The Global Journey In The Sin Dejar Huella Media Essay
|✅ Paper Type: Free Essay||✅ Subject: Media|
|✅ Wordcount: 2696 words||✅ Published: 1st Jan 2015|
Sin dejar huella (Without Leaving a Trace, 2000) is a film written and directed by María Novaro. It is based on a journey undertaken by two female fugitives – Ana and Aurelia – travelling along the back roads of Mexico from Ciudad Juárez to Cancún.
Sin dejar huella is similar to Novaro’s other film productions: it is structured around a physical, objective journey and Novaro makes clear allusions and references to the melodramatic themes of motherhood, female friendship and invisible male figures in contemporary Mexico. Sin dejar huella belongs to the niche genre of the ‘women’s road movie’ and has triggered comparisons with Ridley Scott’s tragicomic feminist road movie Thelma and Louise (1991).
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Cohan and Hark outline the road movie as representing “a questâ€¦for a better life, a new social order, or fulfilment.”  However, the journey across Mexico in Novaro’s feature film transcends the conventional spiritual quest of ‘finding yourself’ and Bildungsroman as associated with this movie genre. It differentiates itself from the melodramatic undertones of her earlier film productions and the lightheartedness of Scott’s 1991 feature specifically through the interplay of “amalgamating elements from the cultures of different regions”  – the local and global influences and behaviour in Mexico through which Novaro addresses her socio-political concerns of poverty, social neglect, globalisation and the pace of modernity. In this respect, certain parallels can be drawn between Sin dejar huella and Dennis Hopper’s Easy Rider (1969) in which, as one critic points out:
‘The search for America’ undertaken by Captain America and his sidekick Billy is not geographical, it is literally a quest to find out where America’s head is at. The people and places represented in that quest are evocative of different states of consciousness co-existing unpeacefully in this country and all over the world. Each stop on the road is an encounter with a different awareness of what is real and what is of value.
Novaro uses the velocity of the high speed chase in the narrative to ignite the film from within, effectively creating a momentum through which she engages the audience and, similar to Hopper’s 1969 feature, enters an incisive discourse to find out exactly ‘where Mexico’s head is at’. This essay is an attempt to investigate Sin dejar huella within the context of the ‘glocal’  ; focusing on the mise en scène and the characterisation of the protagonists, I will consider how aspects of the local, regional and global – or the micro-meso-macro – are pooled together to generate an image of contemporary Mexico. More specifically, I will analyse the changing roles of Ana and Aurelia and the development of camaraderie between the two initially polarised characters as they progress through their journey: I will attempt to draw a correlation between the local and global influences they confront and are forced to adapt to, in particular from their positions as women living on the margins of Mexican society, and how this leads to a level of co-dependency and a drive for the formation of their relationship, representative of a creation of a new identity in Mexico.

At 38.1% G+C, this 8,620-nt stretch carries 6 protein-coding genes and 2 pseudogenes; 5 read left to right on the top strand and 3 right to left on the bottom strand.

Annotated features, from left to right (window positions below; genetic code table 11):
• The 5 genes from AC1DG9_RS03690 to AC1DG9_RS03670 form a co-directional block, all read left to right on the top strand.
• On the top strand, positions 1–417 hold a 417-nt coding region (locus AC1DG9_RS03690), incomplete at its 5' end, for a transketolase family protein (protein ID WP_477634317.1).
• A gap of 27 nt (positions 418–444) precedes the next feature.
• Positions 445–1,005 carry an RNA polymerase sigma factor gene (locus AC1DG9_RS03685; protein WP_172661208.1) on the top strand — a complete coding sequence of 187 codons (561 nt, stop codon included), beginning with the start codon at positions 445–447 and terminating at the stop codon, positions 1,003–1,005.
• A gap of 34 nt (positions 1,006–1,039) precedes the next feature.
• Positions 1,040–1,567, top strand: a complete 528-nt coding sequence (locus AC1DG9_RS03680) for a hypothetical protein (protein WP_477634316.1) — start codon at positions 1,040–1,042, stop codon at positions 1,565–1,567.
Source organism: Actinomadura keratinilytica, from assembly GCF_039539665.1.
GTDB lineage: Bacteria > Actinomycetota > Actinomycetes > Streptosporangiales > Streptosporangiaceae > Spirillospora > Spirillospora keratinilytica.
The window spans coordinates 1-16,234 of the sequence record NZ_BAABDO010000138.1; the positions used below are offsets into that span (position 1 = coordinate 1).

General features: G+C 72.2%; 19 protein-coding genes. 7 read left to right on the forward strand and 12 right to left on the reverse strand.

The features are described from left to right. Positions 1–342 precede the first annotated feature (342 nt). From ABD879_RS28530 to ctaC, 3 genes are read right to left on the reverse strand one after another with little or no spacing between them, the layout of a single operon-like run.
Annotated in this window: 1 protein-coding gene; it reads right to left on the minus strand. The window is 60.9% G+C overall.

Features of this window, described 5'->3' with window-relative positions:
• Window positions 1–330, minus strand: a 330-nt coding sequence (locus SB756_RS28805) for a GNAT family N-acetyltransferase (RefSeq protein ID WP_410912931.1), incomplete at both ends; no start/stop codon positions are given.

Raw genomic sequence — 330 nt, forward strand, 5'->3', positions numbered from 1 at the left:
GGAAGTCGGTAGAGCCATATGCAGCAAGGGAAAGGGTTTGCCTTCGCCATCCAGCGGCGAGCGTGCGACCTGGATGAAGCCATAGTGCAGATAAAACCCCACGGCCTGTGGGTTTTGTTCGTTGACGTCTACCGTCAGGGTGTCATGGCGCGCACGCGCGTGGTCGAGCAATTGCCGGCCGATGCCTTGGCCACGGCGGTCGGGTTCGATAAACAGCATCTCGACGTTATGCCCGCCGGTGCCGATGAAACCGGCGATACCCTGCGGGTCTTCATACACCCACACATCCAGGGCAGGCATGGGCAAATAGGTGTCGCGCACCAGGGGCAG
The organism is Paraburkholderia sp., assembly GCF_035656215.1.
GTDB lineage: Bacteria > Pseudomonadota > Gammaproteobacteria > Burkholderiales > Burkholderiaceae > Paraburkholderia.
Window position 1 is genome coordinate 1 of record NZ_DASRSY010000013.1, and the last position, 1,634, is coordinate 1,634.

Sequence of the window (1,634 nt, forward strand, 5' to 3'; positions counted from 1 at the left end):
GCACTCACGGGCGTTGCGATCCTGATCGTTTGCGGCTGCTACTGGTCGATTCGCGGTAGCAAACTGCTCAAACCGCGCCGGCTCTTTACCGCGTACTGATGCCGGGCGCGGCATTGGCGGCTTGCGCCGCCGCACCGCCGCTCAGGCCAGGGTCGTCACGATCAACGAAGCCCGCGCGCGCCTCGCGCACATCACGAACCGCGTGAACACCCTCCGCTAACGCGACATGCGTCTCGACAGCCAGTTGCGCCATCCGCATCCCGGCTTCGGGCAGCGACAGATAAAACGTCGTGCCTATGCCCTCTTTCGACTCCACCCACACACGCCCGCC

Firstly, it is significant to consider the influences and reasons for Novaro’s interplay with the local and global in Sin dejar huella, and how they enable the film to explore aspects of globalisation in Mexico. Mexico’s entry into NAFTA  in 1994 and President Salinas de Gortari’s free-market policies led to a fall in national film production and distribution. Subsequently, agreements and alliances were established between Spanish and Mexican production companies in the late 1990s with the aim to “fortalecer los lazos de coloboración”  – to locally produce films and television programmes (where it would have been cheaper) and extend their reach beyond the national, and towards regional and global markets. The preconditions of these agreements were to incorporate Mexicans and Spaniards at the level of both cast and crew, generally in proportion to the percentage of funding offered by each country  — essentially an obligatory interplay and exchange between the local and the global. Sin dejar huella was part of this new wave of transnational cinema production: it was co-produced by Mexico’s AltaVista Films and Spain’s Tornasol Films, and Aitana Sánchez-Gijón – a widely recognised Spanish-Italian and Hollywood film actress  – was cast as the female co-protagonist in the film.